Can you run your life using Facebook and Twitter?
Social networking is a versatile beast and you can use it to do pretty much everything. There are creative sods that blag great jobs with some wizardry on LinkedIn, fantastic jokes told inside 140 characters on Twitter and relationships that have been started on Facebook.
Is there a limit to how much you can do on Facebook?
But I reckon the prize for most creative use of social media so far goes to Hugo Chávez, the president of Venezuela (but you knew that, didn’t you?).
President Chávez has been running the country using Twitter while he gets treatment for cancer in a Cuban hospital. He’s used the micro-blogging website to approve funding for a Caracas rubbish collection scheme and given the thumbs up to plans for a new park.
Which got me thinking… if Hugo can run a country using Twitter; surely we mere civilians could run our entire lives using only social networking websites.
Friends and family
Managing your social life on social networking sites should be the easy bit – most of us do it already. The new hangouts feature on Google+ is ideal for holding an online meet-up, while you can scan through the following lists of your friends on Twitter if you want to ‘meet new people’. Your profile pictures could become quite stale without physically seeing your friends though, and granny and granddad may not be online. Social networking success rating: 8/10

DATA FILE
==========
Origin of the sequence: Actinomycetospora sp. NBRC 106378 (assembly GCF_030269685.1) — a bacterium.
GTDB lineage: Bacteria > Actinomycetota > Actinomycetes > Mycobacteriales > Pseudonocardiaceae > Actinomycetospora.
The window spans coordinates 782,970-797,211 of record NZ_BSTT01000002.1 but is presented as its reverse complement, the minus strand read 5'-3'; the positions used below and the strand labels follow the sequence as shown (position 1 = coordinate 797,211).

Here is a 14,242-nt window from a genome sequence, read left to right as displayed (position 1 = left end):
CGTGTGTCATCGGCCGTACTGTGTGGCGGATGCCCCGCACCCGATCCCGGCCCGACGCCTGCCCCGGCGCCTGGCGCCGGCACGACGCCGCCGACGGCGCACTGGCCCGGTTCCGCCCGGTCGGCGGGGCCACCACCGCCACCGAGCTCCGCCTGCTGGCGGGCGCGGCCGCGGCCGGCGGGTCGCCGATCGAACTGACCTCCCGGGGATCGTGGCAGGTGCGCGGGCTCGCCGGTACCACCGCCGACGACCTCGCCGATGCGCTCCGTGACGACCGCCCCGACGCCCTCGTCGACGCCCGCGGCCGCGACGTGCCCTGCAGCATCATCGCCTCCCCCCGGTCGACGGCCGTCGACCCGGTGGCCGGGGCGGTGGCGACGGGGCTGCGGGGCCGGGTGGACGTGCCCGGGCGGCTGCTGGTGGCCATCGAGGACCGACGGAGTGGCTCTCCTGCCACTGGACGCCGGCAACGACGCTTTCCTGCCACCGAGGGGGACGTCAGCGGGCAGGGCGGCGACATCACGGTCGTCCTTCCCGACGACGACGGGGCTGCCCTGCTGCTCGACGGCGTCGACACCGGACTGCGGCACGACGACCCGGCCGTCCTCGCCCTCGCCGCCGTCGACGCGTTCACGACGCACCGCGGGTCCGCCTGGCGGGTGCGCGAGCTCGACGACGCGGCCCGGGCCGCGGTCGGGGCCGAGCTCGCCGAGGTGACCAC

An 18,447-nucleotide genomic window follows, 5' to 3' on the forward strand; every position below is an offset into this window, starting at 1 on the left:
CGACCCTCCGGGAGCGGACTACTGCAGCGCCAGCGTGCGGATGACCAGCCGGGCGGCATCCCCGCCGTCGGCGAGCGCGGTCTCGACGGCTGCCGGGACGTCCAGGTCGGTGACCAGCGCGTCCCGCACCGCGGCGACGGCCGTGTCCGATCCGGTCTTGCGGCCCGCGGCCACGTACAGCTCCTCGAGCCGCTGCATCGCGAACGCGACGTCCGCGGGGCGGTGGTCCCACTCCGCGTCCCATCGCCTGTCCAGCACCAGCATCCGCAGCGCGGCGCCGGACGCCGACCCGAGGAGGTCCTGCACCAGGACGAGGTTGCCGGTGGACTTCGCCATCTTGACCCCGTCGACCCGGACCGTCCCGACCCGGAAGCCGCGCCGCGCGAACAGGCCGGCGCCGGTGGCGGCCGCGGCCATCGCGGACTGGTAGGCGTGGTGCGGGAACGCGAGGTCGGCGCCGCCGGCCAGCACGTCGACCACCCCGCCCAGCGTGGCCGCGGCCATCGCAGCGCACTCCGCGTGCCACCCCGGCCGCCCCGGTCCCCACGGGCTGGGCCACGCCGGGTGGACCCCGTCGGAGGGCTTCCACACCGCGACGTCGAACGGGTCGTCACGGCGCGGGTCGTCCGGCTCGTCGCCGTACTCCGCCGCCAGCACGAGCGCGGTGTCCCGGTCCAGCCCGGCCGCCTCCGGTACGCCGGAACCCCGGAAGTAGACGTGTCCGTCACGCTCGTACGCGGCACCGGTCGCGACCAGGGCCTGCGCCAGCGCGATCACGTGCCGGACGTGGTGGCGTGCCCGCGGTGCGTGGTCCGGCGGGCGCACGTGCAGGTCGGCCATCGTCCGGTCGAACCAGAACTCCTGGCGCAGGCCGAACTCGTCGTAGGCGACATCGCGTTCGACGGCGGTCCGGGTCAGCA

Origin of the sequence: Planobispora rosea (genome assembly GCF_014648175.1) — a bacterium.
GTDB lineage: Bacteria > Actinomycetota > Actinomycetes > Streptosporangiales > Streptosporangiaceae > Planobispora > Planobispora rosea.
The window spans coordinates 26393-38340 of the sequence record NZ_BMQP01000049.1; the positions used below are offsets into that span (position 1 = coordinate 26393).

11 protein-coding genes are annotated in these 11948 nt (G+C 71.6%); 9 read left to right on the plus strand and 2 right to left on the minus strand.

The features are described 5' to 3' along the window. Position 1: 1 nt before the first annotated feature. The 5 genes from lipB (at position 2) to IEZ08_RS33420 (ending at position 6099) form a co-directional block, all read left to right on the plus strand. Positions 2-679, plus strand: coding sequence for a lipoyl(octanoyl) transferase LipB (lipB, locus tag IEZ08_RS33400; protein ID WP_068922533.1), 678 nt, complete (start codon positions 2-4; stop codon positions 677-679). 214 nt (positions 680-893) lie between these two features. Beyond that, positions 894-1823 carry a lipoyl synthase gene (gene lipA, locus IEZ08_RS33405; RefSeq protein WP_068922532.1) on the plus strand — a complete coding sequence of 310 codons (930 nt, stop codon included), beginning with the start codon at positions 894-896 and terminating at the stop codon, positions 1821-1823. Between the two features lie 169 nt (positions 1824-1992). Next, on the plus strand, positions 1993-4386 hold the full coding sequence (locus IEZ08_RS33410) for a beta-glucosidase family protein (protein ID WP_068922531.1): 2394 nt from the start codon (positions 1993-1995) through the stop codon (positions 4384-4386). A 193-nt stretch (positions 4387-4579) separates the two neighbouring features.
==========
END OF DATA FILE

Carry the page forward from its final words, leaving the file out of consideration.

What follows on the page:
If you’re in the position to delegate, like Hugo Chávez is, then it is probably possible to run a business through social networking alone. You’d have to keep all your instructions brief to do it on Twitter, but using Facebook chat to get orders across would be fine. You can use LinkedIn to try and source new business, but they might find it frustrating that you refuse to meet in person. 6/10
Food and drink
Online grocery shopping has been around for a while, but ordering through social networking could be a little tricky. Perhaps your best bet would be to tweet about your hunger or thirst, in the hope that sympathetic family members come to your aid. 3/10
Spending all your time social networking might be good exercise for your eyes and leave you with dexterous fingers, but it’s probably not going to be good news for your waistline. Unless you join a Twitter fit club and tweet about your running adventures to friends, of course, which would bend the rules but keep you in shape. 4/10
Living in your social networking world may not always be paradise – so what do you do when you want to get away from it all? You could Photoshop yourself into famous destinations around the globe and make them your Facebook profile picture, or even make up check-ins to fool friends into thinking you’re at the Eiffel Tower. Just don’t expect to get a tan. 5/10
While it’d be difficult to raise a toddler on Twitter, perhaps social networking is the best way to talk to moody teenagers. Many fall outs on Facebook could lead to regular unfriending and making up with a new friend request once the rift is healed. This could work really well for some families with tech-savvy kids. 7/10
Do you think you could run your life using social networking websites? Comment below or tweet @DixonsinTheKnow